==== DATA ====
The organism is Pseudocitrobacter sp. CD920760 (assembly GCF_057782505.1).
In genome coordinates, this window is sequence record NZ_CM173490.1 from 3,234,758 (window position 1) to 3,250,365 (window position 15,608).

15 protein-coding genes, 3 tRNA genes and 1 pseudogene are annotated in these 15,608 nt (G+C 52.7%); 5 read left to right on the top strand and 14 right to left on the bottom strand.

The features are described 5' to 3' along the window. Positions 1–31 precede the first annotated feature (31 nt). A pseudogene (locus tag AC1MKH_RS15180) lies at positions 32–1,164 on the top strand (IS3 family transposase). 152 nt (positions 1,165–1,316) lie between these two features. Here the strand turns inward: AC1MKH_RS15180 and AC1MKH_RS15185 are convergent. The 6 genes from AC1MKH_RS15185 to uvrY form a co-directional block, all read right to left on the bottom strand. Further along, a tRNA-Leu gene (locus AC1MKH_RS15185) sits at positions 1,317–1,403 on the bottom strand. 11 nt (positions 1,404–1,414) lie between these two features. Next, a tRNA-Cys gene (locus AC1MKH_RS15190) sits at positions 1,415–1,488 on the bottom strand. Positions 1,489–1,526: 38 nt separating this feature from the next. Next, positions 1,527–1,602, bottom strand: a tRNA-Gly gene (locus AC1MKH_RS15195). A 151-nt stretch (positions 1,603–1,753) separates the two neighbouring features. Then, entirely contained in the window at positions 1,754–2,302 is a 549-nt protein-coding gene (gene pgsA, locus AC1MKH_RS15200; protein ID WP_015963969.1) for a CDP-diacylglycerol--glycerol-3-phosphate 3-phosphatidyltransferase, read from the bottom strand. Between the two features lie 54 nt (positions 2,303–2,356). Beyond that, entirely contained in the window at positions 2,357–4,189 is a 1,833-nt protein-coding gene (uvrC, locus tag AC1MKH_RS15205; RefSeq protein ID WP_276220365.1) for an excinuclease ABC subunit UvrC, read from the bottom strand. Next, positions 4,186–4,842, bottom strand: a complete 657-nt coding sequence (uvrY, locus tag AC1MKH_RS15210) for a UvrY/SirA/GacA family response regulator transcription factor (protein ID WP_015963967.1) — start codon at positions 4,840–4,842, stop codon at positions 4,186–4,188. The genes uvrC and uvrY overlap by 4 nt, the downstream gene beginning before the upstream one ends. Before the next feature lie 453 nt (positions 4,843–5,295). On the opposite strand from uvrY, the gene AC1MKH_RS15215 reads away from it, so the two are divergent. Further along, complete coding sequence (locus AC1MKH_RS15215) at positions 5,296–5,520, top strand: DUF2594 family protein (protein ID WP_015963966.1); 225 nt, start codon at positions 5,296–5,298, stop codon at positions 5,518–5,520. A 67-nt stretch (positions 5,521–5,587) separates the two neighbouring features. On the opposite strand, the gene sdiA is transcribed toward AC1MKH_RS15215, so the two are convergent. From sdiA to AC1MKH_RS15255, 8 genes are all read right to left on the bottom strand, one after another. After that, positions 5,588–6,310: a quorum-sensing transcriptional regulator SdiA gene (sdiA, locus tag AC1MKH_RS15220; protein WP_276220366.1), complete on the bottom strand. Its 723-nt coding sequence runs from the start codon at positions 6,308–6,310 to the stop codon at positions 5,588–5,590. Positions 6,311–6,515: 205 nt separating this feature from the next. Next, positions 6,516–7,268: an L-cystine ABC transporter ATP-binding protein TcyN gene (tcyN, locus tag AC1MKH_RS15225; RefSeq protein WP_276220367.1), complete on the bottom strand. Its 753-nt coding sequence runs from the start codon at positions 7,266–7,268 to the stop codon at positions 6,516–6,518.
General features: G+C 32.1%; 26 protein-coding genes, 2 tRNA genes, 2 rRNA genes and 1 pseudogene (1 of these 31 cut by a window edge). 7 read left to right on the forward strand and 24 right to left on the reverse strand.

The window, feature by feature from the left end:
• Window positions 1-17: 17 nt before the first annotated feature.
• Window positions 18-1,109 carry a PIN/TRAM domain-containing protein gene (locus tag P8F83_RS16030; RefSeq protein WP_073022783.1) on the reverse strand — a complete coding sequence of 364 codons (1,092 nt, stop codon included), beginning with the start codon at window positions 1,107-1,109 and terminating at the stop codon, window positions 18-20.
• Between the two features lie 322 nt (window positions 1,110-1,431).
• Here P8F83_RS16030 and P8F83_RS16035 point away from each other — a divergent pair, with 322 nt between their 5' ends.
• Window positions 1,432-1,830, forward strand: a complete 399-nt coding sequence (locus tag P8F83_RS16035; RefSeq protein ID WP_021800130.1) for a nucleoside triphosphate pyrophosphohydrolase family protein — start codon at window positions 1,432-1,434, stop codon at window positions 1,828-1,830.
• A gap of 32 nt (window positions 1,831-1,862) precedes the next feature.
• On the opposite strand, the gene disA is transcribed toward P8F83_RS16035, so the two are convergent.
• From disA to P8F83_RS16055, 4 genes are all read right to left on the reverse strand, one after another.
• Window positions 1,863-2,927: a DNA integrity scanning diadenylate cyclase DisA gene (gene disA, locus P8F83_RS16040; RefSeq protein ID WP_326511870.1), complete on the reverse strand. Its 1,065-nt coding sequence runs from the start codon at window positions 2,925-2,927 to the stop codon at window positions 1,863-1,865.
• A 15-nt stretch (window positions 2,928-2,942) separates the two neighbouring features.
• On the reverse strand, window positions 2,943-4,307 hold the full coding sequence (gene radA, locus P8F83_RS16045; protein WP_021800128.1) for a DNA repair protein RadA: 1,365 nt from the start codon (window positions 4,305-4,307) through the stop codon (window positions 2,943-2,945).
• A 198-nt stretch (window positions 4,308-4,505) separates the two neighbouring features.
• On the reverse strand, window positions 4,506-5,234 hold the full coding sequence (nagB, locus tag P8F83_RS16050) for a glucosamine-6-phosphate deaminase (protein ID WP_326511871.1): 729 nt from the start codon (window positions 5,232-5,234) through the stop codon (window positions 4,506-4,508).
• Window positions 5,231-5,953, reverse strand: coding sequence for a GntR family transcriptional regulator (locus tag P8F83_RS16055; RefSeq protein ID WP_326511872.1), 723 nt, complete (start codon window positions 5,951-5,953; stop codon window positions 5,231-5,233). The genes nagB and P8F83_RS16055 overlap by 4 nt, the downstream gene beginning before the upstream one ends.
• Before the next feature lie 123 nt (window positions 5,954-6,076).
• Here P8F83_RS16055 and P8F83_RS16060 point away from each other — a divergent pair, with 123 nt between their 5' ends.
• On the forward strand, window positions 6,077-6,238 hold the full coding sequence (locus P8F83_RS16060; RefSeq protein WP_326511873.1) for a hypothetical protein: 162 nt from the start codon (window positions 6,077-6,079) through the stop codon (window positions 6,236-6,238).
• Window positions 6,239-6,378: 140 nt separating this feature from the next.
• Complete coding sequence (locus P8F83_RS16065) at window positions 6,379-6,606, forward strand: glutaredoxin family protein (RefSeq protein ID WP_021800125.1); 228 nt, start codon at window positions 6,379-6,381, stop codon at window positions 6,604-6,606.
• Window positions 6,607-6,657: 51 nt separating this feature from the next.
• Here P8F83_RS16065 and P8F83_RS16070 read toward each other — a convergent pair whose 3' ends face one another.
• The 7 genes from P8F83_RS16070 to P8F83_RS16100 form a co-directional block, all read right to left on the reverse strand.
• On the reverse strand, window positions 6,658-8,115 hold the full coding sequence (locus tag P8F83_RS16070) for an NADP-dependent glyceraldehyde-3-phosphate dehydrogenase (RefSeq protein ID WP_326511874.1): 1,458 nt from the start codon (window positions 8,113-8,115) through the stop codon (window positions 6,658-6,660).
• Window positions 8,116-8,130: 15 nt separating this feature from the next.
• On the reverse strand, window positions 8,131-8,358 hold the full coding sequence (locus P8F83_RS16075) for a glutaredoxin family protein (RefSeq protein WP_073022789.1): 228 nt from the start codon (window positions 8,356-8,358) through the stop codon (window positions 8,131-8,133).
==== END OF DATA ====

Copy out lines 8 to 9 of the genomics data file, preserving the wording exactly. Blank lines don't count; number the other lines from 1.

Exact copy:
• Window positions 18-1,109 carry a PIN/TRAM domain-containing protein gene (locus tag P8F83_RS16030; RefSeq protein WP_073022783.1) on the reverse strand — a complete coding sequence of 364 codons (1,092 nt, stop codon included), beginning with the start codon at window positions 1,107-1,109 and terminating at the stop codon, window positions 18-20.
• Between the two features lie 322 nt (window positions 1,110-1,431).